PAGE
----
David Bourget (Western Ontario)
David Chalmers (ANU, NYU)
Rafael De Clercq
Jack Alan Reynolds
Learn more about PhilPapers
Philosophia 39 (4):751-757 (2011)
Aristotelian relativism about the future (as recently defended by MacFarlane ( 2003 )) claims that a prediction made on Monday, such as ‘It will rain’, can be indeterminate on Monday but determinate on Tuesday. A serious objection to this intuitively appealing view is that it cannot coherently be attested: for if it is attested on Monday, then our blindness to what the future holds precludes attesting that the prediction is determinate on Tuesday, and if it is attested on Tuesday (when, suppose, it rains), then the fact that it rains precludes attesting that the prediction is indeterminate on Monday. In this paper, I focus on Moruzzi and Wright ( 2009 )’s recent development of this objection and argue that it fails. This result removes a major obstacle to defending the Aristotelian view
|Keywords||philosophy of time the open future|
|Categories||categorize this paper)|
Setup an account with your affiliations in order to access resources via your University's proxy server
Configure custom proxy (use this if your affiliation does not provide a proxy)
|Through your library|
References found in this work BETA
Aristotle (1984). The Complete Works of Aristotle: The Revised Oxford Translation. Princeton University Press.
John MacFarlane (2003). Future Contingents and Relative Truth. Philosophical Quarterly 53 (212):321–336.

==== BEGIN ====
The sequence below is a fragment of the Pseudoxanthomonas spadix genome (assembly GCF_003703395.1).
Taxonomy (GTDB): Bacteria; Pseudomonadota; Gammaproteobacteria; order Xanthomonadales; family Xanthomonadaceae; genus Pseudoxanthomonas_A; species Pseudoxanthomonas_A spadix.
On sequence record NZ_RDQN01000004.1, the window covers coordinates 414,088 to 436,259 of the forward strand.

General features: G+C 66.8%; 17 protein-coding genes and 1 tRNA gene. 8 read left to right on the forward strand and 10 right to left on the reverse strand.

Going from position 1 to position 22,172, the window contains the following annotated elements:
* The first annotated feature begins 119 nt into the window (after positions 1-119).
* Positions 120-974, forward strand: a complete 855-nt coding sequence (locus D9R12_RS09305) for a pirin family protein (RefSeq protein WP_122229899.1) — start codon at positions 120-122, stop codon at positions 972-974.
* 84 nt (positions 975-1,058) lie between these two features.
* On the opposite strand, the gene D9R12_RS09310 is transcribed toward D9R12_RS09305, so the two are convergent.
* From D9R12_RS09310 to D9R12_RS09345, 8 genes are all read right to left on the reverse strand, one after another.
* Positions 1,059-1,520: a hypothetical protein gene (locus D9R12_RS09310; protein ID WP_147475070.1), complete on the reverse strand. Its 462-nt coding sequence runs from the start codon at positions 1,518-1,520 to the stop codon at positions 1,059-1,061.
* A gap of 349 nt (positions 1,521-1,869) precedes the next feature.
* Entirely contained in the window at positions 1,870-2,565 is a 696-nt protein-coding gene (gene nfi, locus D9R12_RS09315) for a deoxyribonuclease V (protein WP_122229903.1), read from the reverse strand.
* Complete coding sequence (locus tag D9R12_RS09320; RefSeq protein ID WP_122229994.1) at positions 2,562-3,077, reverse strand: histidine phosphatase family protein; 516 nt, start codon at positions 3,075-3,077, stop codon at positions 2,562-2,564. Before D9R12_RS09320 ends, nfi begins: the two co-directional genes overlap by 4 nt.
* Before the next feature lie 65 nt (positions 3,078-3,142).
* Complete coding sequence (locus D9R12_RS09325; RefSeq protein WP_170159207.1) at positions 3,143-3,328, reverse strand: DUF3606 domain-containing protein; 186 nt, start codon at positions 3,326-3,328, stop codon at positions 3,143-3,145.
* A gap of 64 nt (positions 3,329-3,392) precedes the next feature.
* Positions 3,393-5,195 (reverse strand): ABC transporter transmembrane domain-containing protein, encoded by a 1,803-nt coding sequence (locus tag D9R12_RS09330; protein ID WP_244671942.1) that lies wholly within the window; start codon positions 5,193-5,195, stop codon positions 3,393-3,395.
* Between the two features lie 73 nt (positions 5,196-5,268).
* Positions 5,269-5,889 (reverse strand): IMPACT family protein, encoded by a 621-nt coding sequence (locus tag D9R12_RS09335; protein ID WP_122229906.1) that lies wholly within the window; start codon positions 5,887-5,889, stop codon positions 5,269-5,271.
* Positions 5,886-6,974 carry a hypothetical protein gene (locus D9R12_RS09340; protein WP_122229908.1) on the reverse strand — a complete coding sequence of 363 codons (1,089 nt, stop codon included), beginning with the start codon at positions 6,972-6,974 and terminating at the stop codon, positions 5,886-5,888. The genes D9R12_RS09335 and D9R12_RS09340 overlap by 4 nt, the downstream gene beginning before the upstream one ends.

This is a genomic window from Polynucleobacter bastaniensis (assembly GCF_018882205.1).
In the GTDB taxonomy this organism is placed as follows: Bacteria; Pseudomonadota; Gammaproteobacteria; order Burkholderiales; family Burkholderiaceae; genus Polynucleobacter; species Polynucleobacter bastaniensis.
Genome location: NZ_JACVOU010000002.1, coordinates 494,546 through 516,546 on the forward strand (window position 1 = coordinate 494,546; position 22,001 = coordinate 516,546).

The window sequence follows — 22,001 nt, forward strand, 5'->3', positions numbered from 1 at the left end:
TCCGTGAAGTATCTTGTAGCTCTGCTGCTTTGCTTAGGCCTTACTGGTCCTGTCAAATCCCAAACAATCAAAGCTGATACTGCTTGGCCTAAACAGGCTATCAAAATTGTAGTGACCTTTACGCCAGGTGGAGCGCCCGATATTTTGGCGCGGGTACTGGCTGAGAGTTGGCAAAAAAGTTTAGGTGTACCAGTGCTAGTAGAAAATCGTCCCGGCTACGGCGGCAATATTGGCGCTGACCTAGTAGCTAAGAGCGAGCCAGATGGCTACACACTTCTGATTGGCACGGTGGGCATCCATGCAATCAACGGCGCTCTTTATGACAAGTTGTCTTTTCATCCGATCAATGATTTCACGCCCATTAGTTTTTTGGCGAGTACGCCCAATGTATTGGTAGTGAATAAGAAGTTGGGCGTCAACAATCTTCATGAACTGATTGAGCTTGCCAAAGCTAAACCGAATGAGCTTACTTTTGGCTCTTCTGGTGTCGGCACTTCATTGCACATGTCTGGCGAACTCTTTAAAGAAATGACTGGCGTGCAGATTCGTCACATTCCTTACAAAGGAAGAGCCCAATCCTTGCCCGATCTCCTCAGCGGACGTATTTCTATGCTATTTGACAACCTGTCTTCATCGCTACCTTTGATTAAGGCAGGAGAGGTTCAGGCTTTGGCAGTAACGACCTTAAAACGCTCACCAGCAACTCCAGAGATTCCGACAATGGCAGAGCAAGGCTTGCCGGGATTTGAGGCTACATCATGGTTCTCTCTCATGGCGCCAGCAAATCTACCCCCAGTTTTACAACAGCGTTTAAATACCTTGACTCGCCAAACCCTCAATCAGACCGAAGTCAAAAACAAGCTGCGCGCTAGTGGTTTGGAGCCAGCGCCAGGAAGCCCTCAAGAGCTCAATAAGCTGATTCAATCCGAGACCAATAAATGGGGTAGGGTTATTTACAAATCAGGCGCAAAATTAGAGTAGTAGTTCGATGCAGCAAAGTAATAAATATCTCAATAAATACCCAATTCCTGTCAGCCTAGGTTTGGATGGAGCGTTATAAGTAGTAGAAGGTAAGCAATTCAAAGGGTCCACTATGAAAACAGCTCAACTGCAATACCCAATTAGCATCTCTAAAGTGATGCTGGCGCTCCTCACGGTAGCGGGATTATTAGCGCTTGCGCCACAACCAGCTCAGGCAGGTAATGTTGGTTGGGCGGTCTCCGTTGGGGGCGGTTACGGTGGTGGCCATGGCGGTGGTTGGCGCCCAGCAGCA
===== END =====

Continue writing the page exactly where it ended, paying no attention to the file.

John MacFarlane (2008). Truth in the Garden of Forking Paths. In Max KâObel & Manuel Garcia-Carpintero (eds.), Relative Truth. Oxford University Press. 81--102.
Sebastiano Moruzzi & Crispin Wright (2009). Trumping Assessments and the Aristotelian Future. Synthese 166 (2):309 - 331.
Citations of this work BETA
No citations found.
Similar books and articles
Darren Bradley (2003). Sleeping Beauty: A Note on Dorr's Argument for 1/3. Analysis 63 (279):266–268.
Nataša Rakić (1997). Past, Present, Future, and Special Relativity. British Journal for the Philosophy of Science 48 (2):257-280.
Natasa Rakic (1997). Past, Present, Future, and Special Relativity. British Journal for the Philosophy of Science 48 (2):257-280.
Ned Markosian (1995). The Open Past. Philosophical Studies 79 (1):95 - 105.
Alexander R. Pruss (2010). Probability and the Open Future View. Faith and Philosophy 27 (2):190-196.
Ezio Di Nucci (2012). Knowing Future Contingents. Logos and Episteme 3 (1):43-50.
Kristie Miller (2008). Backwards Causation, Time, and the Open Future. Metaphysica 9 (2):173-191.
Jc Beall (2012). Future Contradictions. Australasian Journal of Philosophy 90 (3):547-557.
Elizabeth Barnes & Ross Cameron (2009). The Open Future: Bivalence, Determinism and Ontology. Philosophical Studies 146 (2):291 - 309.
Matthew H. Slater (2005). The Necessity of Time Travel (On Pain of Indeterminacy). The Monist 88 (3):362-369.
Ned Markosian (forthcoming). The Truth About the Past and the Future. In Fabrice Correia & Andrea Iacona (eds.), Around the Tree: Semantic and Metaphysical Issues Concerning Branching Time and the Open Future. Springer.
Elizabeth Barnes & Ross P. Cameron (2011). Back to the Open Future1. Philosophical Perspectives 25 (1):1-26.
Karl Karlander & Levi Spectre (2010). Sleeping Beauty Meets Monday. Synthese 174 (3):397 - 412.
Added to index2011-02-22
Total downloads24 ( #78,340 of 1,139,819 )
Recent downloads (6 months)4 ( #50,843 of 1,139,819 )
How can I increase my downloads?